What’s in a name?

Friday, September 23rd, 2005

From the BBC News web site

Jordan, K’tee, Kloe and Bobbi-Jo are all names to make some teachers’ hearts sink, apparently.

Teachers have confessed to making snap judgements about children from their names on the register.
In a light-hearted debate on a teachers’ website, they have listed the names they associate with problematic and charming pupils.

Poppys are seen as hyperactive, Kayleighs as a pain and Ryans as hard work, according to chat on the website of the Times Educational Supplement.

Kyle, Liam, Wayne, Charmaine and Charlie are among the names teachers say they associate with problem children.

One teacher wrote: “I went through my new class list and mentally circled the ones I thought would be difficult. I reckon I have a 75% hit rate…”

Good list
Kate, Gregory, Sean, Charlotte, Jamie, Daniel, Lucy, Isobel, Ben, Sam, Harpreet, Imran, Asam, Alice and Joseph

According to the website, names which get a negative response from teacher include those with hyphens, like Bobbi-Jo, ordinary names with unusual spellings such as Kloe or K’tee, Kristopher, Jayne, Gyaike and Chevaughn, plus the various spellings of Jordon.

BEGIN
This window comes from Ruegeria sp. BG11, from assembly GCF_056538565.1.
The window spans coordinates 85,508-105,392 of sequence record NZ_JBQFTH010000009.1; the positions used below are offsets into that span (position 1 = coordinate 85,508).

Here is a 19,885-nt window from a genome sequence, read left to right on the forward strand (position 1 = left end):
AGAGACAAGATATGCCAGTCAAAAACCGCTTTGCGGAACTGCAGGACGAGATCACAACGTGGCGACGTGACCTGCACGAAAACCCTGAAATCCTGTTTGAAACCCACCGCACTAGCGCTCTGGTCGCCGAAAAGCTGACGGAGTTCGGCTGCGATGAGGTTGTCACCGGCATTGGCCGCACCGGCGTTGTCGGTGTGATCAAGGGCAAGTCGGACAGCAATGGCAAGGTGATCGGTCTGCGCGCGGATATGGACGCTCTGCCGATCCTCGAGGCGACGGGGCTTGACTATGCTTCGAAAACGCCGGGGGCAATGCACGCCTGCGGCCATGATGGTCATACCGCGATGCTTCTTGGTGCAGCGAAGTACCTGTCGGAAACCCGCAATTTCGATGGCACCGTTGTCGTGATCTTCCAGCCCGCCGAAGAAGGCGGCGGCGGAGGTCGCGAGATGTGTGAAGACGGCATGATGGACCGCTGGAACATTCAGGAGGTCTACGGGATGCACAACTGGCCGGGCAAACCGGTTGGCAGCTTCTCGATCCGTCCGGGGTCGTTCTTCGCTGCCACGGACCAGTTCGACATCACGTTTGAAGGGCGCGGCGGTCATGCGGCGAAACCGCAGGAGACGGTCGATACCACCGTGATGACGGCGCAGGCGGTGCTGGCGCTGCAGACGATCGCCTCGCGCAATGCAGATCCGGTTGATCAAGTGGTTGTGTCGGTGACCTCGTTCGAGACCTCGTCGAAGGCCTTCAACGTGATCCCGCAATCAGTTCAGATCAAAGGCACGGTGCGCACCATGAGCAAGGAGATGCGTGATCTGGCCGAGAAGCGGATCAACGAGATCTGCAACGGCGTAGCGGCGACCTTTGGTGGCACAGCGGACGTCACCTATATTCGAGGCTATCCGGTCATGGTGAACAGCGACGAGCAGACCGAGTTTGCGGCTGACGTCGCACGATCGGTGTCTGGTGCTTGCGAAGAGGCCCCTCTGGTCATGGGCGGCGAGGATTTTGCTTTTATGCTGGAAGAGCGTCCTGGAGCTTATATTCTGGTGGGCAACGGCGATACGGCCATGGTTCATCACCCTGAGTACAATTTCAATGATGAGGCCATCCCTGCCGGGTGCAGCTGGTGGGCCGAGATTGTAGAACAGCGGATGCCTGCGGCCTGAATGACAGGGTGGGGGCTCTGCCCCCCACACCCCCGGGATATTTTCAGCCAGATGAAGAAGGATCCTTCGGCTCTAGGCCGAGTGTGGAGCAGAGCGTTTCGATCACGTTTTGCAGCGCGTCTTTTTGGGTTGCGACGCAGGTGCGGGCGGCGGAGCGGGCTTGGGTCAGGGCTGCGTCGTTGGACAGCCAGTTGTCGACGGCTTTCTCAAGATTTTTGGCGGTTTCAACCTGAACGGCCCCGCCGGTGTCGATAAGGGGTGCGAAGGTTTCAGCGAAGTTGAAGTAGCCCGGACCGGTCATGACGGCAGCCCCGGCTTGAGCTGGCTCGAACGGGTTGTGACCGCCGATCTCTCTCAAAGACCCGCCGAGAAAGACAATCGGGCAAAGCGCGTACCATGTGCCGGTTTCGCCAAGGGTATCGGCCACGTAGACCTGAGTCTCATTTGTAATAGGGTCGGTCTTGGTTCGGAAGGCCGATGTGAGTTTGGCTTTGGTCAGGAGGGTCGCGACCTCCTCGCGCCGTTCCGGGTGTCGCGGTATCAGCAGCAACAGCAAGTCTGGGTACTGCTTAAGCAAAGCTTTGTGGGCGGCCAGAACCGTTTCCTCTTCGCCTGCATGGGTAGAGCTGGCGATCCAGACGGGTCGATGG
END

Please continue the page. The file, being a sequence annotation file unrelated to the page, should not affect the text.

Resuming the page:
Names which teachers associate with delightful children include Kate, Gregory, Sean, Charlotte, Jamie, Daniel, Lucy, Isobel, Ben, Sam, Harpreet, Imran, Asam, Alice and Joseph.

However, perhaps proving that one’s response to a name is dependent on one’s personal experience, many names appear on both lists.

Bad list
Bobbi-Jo, Kloe, K’tee, Kristopher, Jayne, Wayne, Charlie, Liam, Ryan

The debate has sparked a row with parents chatting on another website, bounty.com.
Some were appalled, complaining that children were being labelled and pre-judged before they had even stepped inside a classroom.

One mother said she had complained to the Department for Education and Skills, saying: “I and many other parents are disgusted by the attitudes of the teachers on the forum.

“I realise this is a small number of teachers, but they have taken time out of their day to post these comments and I presume… they actually mean what they are saying.”

But others on the site sympathised with the teachers, saying they understood how if you had had a bad experience with a child, their name would continue to have bad associations for you.

Advertisements

Leave a Reply

Fill in your details below or click an icon to log in:

WordPress.com Logo

You are commenting using your WordPress.com account. Log Out / Change )

Twitter picture

You are commenting using your Twitter account. Log Out / Change )

Facebook photo

You are commenting using your Facebook account. Log Out / Change )

Google+ photo

You are commenting using your Google+ account. Log Out / Change )

Connecting to %s

%d bloggers like this: